• Ring Around the Rose Hip: Rose Hip Relish and More — 6-8:30 p.m., Monday, Sept. 18, taught by Lisa Sadleir-Hart, $27.50 registration fee
  • Venison Jerky — 6-8:30 p.m., Monday, Oct. 30 (this date and class topic may change), taught by Lisa Sadleir-Hart and Jasmine Shaw, $27.50 registration fee

The Sitka Kitch programming team is working on other classes to be offered later this summer and next fall. We also might reschedule the Clear the Freezer, Fill the Pantry community canning session for later this summer, but on a Saturday instead of during the week. Watch the Sitka Kitch page on Facebook or our online registration page to see when these and any future classes are scheduled.

When registering, students should prepay for the class through the Sitka Kitch online registration site, using PayPal or credit/debit card. If you need other payment arrangements, contact Chandler or Clarice of Sitka Conservation Society at 747-7509 to arrange a time when you can pay with cash or check. To qualify for a partial refund, please notify us at least three days in advance if you need to cancel. The registration deadline is three days before each class so our instructors have time to purchase materials. Please email with any questions.

A slideshow of scenes from the jams and jellies class follows below.

• Link to UAF Cooperative Extension Service publication Jams and Jellies

• Link to UAF Cooperative Extension Service publication Alaska Blueberries

• Link to UAF Cooperative Extension Service publication Wild Strawberries

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Date set for Sitka Kitch’s Preserving the Harvest class Ring Around The Rose Hip

Lisa Sadleir-Hart, MPH, RDN, will offer the fifth class in the Preserving the Harvest class series, Ring Around The Rose Hip, from 6-8:30 p.m. on Monday, Sept. 18, at Sitka Kitch. Students will learn how to harvest rose hips, prepare rose hip puree for long term storage and prepare recipes using the puree.

Cost is $27.50 and, thanks to a donation from the SouthEast Alaska Regional Health Consortium (SEARHC), the food and supply fee will be minimal. Registration is capped at 10 students, so sign up early to secure your space in this fifth food preservation class of the season.

Register online here,, using a debit or credit card or PayPal account. A cash or check payment can be arranged by calling Chandler or Clarice of Sitka Conservation Society at 747-7509. Email with any questions.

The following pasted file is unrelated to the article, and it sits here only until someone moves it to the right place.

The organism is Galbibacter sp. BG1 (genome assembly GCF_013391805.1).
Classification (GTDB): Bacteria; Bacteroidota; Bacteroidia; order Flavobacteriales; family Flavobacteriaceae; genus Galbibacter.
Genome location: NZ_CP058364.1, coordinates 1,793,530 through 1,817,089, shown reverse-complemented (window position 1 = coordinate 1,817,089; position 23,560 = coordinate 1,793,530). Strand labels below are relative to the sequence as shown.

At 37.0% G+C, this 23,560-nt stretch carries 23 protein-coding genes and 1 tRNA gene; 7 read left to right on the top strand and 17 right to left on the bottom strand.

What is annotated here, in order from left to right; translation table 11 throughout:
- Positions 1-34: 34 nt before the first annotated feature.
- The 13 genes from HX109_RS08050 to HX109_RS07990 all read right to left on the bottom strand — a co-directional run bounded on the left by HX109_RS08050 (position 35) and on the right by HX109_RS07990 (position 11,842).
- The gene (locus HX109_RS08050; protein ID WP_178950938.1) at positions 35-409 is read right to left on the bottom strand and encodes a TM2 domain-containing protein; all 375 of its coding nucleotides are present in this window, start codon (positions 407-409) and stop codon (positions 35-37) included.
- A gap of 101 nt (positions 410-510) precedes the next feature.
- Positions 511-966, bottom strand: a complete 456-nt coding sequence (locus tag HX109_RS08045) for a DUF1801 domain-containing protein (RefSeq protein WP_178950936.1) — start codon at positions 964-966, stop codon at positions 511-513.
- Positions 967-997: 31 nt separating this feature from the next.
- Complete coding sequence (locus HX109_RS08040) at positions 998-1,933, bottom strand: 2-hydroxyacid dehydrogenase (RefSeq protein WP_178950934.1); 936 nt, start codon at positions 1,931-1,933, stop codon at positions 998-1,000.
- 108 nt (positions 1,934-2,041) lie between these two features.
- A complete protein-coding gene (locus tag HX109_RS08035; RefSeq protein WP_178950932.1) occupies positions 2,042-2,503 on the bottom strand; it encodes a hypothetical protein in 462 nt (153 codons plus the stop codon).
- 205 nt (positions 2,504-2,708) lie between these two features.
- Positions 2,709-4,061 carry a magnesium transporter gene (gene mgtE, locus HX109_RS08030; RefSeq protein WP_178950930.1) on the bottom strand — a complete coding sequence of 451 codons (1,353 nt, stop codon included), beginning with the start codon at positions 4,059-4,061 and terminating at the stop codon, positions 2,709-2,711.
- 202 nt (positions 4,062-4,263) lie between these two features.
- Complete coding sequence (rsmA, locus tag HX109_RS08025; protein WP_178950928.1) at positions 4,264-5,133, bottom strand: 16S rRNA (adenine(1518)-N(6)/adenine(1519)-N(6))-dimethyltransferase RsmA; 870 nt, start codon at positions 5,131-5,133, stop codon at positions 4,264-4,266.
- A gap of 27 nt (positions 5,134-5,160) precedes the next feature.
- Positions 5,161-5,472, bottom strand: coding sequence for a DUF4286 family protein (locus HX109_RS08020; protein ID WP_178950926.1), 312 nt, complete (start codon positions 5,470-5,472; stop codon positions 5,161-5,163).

How to use WIC coupons, Alaska Quest SNAP cards or credit/debit cards at the Sitka Farmers Market

Have you ever come up a bit short of cash while shopping at the Sitka Farmers Market? Well, there are other methods to use.

The Sitka Farmers Market was the first market in Southeast Alaska to accept the Alaska Quest EBT (electronic benefits transfer) cards for people on SNAP (formerly called food stamps). We also accept WIC farmers market coupons. In both cases, we match up to the first $20 for produce (on WIC) or produce and other SNAP-eligible foods (on Quest).

While many of our vendors have attachments on their cellphones that allow them to run credit or debit card transactions, sometimes it’s hard to get an Internet signal in the Alaska Native Brotherhood Founders Hall. We sell tokens (wooden nickels) at our Sitka Local Foods Network swag booth, next to our farm stand outside, that people can use like cash with vendors at the market.

Here is a short primer on how to use each type of transaction:

WIC Farmers Market Coupons

WIC Farmers Market Coupons may only be used at the Sitka Local Foods Network farm stand, found outside in the parking lot.

Present your coupons, and we will match the value up to $20 for produce (so $20 in WIC coupons gives you $40 in value). Our WIC matching program is for produce only and does not include our Alaska Grown products, due to WIC restrictions

Alaska Quest Cards (SNAP Electronic Benefits Transfer)

Bring your Alaska Quest card to the Sitka Local Foods Network swag booth, found outside in the parking lot next to the SLFN farm stand booth.

We swipe your card and give you wooden nickels (tokens) for the value you think you will spend on produce, Alaska Grown products, bread, jams or jellies, or other food that is not meant to be eaten at the market. You can use your wooden nickels at the SLFN farm stand booth, and with certain vendors that have signed agreements to accept SNAP wooden nickels (ask us which vendors have signed agreements when you swipe your card). We will match up to $20 in wooden nickels for produce at the SLFN farm stand.

No cash change will be given for people using SNAP wooden nickels (available in $1 and $5 increments). If you have leftover wooden nickels at the end of the market, take them back to the SLFN swag booth and we will credit them back to your SNAP account. This credit must be done at the same market.

Credit/Debit Cards

While some of our vendors can run credit/debit cards at their booths, there are many that can’t. If you are low in cash and want to run your credit/debit card to buy something at the market, stop by the Sitka Local Foods Network swag booth and we will run your credit/debit card and give you wooden nickels in $5 or $10 increments.